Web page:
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Immediately Heebner is peppering Fox with questions about where all this sovereign dough is going, wondering, for instance, whether Goldman is now recommending "short-busting" strategies to its worldwide clientele. (Short-busting involves trying to drive up the prices of stocks that a lot of investors have sold short.)

Speculation aside, I think we're not quite out of the recession woods yet even though I believe the market will end flat to positive from here till year end and that the bear market won't resume in force until 2009. For one thing, I think the retail figures released yesterday morning were telegraphed by the expansion in consumer credit and reflects spending/pre-spending of the stimulus checks. The effect will temporarily mask the real and deep-seeded troubles in housing and credit markets. Plainly, in this election year, monetary and fiscal policies are geared towards "rescuing the consumer," "alleviating the pay at gas pump," or whatever catch phrase of the day may be. Sadly, I believe some rule change restricting the "speculators" in commodities will also take place. It will likely produce an excellent buying opportunity.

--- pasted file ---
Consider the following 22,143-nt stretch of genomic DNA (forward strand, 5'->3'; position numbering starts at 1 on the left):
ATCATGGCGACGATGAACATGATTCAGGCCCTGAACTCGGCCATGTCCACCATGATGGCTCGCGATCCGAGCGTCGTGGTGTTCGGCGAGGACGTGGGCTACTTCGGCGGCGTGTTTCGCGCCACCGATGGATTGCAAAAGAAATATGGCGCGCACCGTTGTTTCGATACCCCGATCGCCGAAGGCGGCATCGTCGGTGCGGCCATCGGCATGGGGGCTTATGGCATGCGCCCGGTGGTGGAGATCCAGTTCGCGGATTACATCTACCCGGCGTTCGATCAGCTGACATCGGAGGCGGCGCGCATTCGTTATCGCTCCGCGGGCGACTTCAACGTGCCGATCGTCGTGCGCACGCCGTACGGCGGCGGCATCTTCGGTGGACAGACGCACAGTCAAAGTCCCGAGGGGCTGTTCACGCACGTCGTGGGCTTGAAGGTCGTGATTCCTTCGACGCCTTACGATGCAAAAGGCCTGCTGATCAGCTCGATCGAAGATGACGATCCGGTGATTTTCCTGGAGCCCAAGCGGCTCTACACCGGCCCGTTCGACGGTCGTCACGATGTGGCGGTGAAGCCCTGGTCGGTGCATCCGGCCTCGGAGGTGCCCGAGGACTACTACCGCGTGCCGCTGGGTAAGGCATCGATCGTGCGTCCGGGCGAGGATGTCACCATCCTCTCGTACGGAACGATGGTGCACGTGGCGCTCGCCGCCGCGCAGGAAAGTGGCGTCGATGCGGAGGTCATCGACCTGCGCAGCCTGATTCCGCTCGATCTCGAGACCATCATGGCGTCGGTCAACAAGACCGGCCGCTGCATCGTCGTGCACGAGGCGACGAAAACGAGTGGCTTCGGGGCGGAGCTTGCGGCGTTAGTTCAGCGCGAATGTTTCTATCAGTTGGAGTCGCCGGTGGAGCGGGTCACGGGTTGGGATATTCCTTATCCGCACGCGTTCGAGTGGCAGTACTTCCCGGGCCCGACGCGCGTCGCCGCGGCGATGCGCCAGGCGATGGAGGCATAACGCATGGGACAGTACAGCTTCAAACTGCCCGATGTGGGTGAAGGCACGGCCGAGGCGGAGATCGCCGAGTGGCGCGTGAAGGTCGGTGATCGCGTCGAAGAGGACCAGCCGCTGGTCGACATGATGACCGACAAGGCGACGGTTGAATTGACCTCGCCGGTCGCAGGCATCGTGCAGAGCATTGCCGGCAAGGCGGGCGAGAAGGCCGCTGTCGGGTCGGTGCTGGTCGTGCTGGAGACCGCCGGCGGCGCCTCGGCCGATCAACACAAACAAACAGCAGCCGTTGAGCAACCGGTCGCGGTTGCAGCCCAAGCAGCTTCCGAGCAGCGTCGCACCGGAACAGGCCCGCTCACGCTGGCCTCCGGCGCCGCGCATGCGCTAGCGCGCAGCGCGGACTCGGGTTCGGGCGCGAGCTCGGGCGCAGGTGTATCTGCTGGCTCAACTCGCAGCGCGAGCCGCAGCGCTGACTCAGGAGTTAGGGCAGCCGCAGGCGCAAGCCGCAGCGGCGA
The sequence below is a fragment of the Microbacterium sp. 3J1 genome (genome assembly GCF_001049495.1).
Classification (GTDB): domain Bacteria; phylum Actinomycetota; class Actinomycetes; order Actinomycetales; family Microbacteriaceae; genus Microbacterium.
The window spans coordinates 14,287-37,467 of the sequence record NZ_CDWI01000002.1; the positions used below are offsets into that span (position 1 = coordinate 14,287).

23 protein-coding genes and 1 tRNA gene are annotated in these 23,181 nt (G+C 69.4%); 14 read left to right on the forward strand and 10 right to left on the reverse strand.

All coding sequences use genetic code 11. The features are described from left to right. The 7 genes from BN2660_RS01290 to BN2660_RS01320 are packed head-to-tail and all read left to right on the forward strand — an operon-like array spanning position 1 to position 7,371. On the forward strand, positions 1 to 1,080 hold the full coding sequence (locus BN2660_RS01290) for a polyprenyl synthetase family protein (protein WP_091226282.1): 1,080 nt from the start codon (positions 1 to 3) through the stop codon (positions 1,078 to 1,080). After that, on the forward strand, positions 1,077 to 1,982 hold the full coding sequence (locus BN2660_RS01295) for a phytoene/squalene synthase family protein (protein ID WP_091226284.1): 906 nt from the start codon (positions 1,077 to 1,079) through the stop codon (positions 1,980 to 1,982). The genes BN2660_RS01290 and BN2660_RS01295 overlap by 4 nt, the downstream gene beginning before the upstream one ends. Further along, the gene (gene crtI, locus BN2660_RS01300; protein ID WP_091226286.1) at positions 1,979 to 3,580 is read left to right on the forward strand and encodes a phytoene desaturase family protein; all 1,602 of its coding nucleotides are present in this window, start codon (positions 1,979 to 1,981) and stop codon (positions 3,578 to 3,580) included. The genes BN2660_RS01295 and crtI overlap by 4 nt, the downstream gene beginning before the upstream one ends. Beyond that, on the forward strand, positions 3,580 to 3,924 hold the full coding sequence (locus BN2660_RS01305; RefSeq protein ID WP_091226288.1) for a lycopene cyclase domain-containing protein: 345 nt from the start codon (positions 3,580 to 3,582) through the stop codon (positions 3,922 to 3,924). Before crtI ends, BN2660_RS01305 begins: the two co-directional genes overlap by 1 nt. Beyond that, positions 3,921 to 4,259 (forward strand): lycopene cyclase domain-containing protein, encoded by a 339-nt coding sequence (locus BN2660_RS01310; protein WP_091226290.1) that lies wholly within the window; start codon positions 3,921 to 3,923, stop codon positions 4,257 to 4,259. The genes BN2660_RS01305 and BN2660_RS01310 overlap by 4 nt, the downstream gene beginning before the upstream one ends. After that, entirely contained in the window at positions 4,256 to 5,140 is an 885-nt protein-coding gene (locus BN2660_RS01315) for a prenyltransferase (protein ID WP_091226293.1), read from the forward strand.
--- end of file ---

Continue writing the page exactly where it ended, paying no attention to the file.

My most recent action as disclosed in the last post was selling covered calls (all out of the money) on a number of energy and base metal names in my portfolio and parlaying a part of the premium into Materials Select Sector SPDR (NYSEARCA:XLB) puts. The worst that can happen were the market to rally much from here is that some of my core positions will be sold at prices above or close to their highs - an outcome that I can easily live with.

I haven't been paying much attention to the market during the day recently as other commitments are making more demands on my time. When I turned on CNBC just after 4 pm yesterday, I was quite surprised to see how well the market did. The breadth was very positive, especially in the up/down volume with the split being about 85/15 to the upside on the major exchanges. Gains were made in almost every sector, with oil notably up over $5. There is such a thing as having too positive a tape however, as the activity smacks of a short covering rally. For some reason, this particular passage in a recent Ken Heebner interview (worth reading in its own right) came to mind.

 

Source: What's Behind this Buying Frenzy?